Ancient Monuments

History on the Ground

This site is entirely user-supported. See how you can help.

Bell barrow in Deerleap Wood

A Scheduled Monument in Wotton, Surrey

We don't have any photos of this monument yet. Why don't you be the first to send us one?

Upload Photo »

Approximate Location Map
Large Map »

If Google Street View is available, the image is from the best available vantage point looking, if possible, towards the location of the monument. Where it is not available, the satellite view is shown instead.


Latitude: 51.2206 / 51°13'14"N

Longitude: -0.4001 / 0°24'0"W

OS Eastings: 511827.60822

OS Northings: 148038.00448

OS Grid: TQ118480

Mapcode National: GBR HGM.FNY

Mapcode Global: VHFVR.0LV4

Entry Name: Bell barrow in Deerleap Wood

Scheduled Date: 30 November 1925

Last Amended: 14 October 1993

Source: Historic England

Source ID: 1007878

English Heritage Legacy ID: 20192

County: Surrey

Civil Parish: Wotton

Traditional County: Surrey

Lieutenancy Area (Ceremonial County): Surrey

Church of England Parish: Wotton

Church of England Diocese: Guildford


The monument includes a bell barrow situated on the rise of a gentle
north-facing slope in an area of greensand. The barrow survives as a central
mound 25m in diameter and 2m high, surrounded by a flat platform, or berm, up
to 6.5m wide. This area is contained by a ditch 4m wide and 0.5m deep from
which material was quarried during the construction of the monument. Beyond
the ditch is an external bank 4.5m wide and 0.4m high. The overall diameter of
the monument is 55m.
The barrow was partially excavated in 1960 when the construction of the mound
was found to include an inner mound of turf erected over an inhumation
burial. No skeletal evidence however was preserved due to the acidic soil
conditions. The turf was then covered by stone capping over which sand was
piled. Two artefacts contemporary with the construction of the monument were
found, a whetstone and a flint tool. Additionally over a thousand Mesolithic
worked flints were found, showing that the barrow had been constructed on a
much earlier flint working site.

The site of the monument is shown on the attached map extract.
It includes a 2 metre boundary around the archaeological features,
considered to be essential for the monument's support and preservation.

Source: Historic England

Reasons for Scheduling

Bell barrows, the most visually impressive form of round barrow, are funerary
monuments dating to the Early and Middle Bronze Age, with most examples
belonging to the period 1500-1100 BC. They occur either in isolation or in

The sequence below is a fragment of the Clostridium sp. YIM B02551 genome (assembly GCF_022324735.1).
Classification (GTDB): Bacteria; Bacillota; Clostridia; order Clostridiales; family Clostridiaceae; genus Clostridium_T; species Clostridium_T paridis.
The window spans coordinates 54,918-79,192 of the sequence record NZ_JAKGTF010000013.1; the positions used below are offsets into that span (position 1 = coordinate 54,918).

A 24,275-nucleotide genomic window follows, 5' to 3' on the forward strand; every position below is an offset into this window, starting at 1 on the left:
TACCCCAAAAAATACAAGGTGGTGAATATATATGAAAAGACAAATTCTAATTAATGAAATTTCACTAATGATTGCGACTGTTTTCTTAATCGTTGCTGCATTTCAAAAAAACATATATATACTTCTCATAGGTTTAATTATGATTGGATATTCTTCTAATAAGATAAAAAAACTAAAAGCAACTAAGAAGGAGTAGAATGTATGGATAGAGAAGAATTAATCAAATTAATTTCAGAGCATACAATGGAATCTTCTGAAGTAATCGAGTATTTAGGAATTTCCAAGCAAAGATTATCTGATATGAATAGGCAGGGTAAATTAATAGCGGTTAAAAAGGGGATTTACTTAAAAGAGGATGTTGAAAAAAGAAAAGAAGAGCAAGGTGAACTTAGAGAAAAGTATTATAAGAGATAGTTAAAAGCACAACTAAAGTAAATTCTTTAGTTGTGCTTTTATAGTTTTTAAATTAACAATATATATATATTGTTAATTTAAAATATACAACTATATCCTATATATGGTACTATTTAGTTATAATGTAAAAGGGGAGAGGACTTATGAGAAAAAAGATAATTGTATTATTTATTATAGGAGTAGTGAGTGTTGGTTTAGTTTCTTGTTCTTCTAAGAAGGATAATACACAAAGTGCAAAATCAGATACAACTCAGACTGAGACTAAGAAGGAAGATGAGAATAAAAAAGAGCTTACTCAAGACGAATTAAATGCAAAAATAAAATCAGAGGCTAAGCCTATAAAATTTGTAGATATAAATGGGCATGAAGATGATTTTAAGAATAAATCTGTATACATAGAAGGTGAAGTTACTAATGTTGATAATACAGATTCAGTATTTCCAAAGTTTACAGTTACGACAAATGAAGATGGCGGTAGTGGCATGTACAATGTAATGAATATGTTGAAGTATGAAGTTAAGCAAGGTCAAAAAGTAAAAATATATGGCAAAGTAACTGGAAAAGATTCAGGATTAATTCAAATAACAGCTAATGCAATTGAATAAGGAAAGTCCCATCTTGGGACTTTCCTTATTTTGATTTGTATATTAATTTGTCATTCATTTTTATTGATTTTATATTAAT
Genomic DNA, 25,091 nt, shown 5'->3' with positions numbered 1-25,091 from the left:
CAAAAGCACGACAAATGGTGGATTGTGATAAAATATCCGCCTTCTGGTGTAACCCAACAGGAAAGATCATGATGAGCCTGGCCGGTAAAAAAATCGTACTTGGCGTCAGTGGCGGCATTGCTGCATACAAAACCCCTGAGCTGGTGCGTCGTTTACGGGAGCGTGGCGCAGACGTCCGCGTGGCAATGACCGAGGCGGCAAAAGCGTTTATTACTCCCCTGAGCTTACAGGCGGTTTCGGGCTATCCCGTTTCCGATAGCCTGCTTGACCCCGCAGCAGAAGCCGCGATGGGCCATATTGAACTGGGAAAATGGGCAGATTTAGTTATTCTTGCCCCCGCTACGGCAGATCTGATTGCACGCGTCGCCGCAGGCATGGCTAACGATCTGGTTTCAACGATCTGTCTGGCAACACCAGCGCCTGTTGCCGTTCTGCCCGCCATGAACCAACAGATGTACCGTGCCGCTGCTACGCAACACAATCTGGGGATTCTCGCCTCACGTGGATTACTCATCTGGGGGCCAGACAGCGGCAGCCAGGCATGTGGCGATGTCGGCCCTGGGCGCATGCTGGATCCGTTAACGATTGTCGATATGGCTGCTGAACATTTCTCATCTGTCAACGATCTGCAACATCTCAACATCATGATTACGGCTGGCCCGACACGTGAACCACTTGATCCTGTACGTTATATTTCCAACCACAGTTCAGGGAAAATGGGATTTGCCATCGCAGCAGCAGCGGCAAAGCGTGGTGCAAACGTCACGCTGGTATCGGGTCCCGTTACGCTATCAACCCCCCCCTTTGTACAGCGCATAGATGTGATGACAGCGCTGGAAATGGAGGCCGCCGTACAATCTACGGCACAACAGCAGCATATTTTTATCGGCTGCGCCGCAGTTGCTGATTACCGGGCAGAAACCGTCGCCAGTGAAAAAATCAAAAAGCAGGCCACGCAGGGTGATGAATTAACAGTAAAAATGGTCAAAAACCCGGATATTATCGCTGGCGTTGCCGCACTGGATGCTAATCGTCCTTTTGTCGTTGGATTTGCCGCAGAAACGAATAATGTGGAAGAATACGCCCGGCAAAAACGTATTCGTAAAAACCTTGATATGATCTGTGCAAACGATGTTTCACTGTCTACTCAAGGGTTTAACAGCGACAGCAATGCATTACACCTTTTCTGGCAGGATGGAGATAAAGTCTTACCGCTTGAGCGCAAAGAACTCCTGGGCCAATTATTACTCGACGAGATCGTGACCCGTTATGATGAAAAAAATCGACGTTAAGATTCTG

round barrow cemeteries and were constructed as single or multiple mounds
covering burials, often in pits, and surrounded by an enclosure ditch. The
burials are frequently accompanied by weapons, personal ornaments and pottery
and appear to be those of aristocratic individuals, usually men. Bell barrows
(particularly multiple barrows) are rare nationally, with less than 250 known
examples, most of which are in Wessex. Their richness in terms of grave goods
provides evidence for chronological and cultural links amongst early
prehistoric communities over most of southern and eastern England as well as
providing an insight into their beliefs and social organisation. As a
particularly rare form of round barrow, all identified bell barrows would
normally be considered to be of national importance.

The bell barrow in Deerleap Wood survives comparatively well and, despite
storm damage having occurred in recent years it remains in a relatively stable
condition. Partial excavation has demonstrated that archaeological
remains and environmental evidence survive relating to both the monument
and the landscape in which it was constructed.

Source: Historic England


Books and journals
Corcoran, J X W P, 'Surrey Archaeological Collections' in Excavations Of A Bell Barrow In Deerleap Wood, Wotton, , Vol. 58, (1963), 1-18

Source: Historic England

Other nearby scheduled monuments is an independent online resource and is not associated with any government department. All government data published here is used under licence. Please do not contact for any queries related to any individual ancient or schedued monument, planning permission related to scheduled monuments or the scheduling process itself. is a Good Stuff website.